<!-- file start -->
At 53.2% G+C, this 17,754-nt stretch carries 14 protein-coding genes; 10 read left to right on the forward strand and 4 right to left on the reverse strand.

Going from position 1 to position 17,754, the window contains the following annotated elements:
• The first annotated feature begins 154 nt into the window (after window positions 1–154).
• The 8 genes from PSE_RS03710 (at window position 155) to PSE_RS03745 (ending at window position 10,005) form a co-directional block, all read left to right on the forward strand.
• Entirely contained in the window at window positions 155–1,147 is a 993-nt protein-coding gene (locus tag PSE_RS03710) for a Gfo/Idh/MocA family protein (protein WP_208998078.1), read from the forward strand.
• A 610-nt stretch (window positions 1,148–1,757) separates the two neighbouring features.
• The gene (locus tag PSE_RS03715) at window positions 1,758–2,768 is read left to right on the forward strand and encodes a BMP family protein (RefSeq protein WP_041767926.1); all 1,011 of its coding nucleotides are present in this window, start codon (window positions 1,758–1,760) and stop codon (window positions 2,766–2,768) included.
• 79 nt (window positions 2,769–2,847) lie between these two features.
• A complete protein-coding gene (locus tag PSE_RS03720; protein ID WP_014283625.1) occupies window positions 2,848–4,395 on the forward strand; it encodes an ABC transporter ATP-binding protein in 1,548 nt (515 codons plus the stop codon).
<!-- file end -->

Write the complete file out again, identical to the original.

At 53.2% G+C, this 17,754-nt stretch carries 14 protein-coding genes; 10 read left to right on the forward strand and 4 right to left on the reverse strand.

Going from position 1 to position 17,754, the window contains the following annotated elements:
• The first annotated feature begins 154 nt into the window (after window positions 1–154).
• The 8 genes from PSE_RS03710 (at window position 155) to PSE_RS03745 (ending at window position 10,005) form a co-directional block, all read left to right on the forward strand.
• Entirely contained in the window at window positions 155–1,147 is a 993-nt protein-coding gene (locus tag PSE_RS03710) for a Gfo/Idh/MocA family protein (protein WP_208998078.1), read from the forward strand.
• A 610-nt stretch (window positions 1,148–1,757) separates the two neighbouring features.
• The gene (locus tag PSE_RS03715) at window positions 1,758–2,768 is read left to right on the forward strand and encodes a BMP family protein (RefSeq protein WP_041767926.1); all 1,011 of its coding nucleotides are present in this window, start codon (window positions 1,758–1,760) and stop codon (window positions 2,766–2,768) included.
• 79 nt (window positions 2,769–2,847) lie between these two features.
• A complete protein-coding gene (locus tag PSE_RS03720; protein ID WP_014283625.1) occupies window positions 2,848–4,395 on the forward strand; it encodes an ABC transporter ATP-binding protein in 1,548 nt (515 codons plus the stop codon).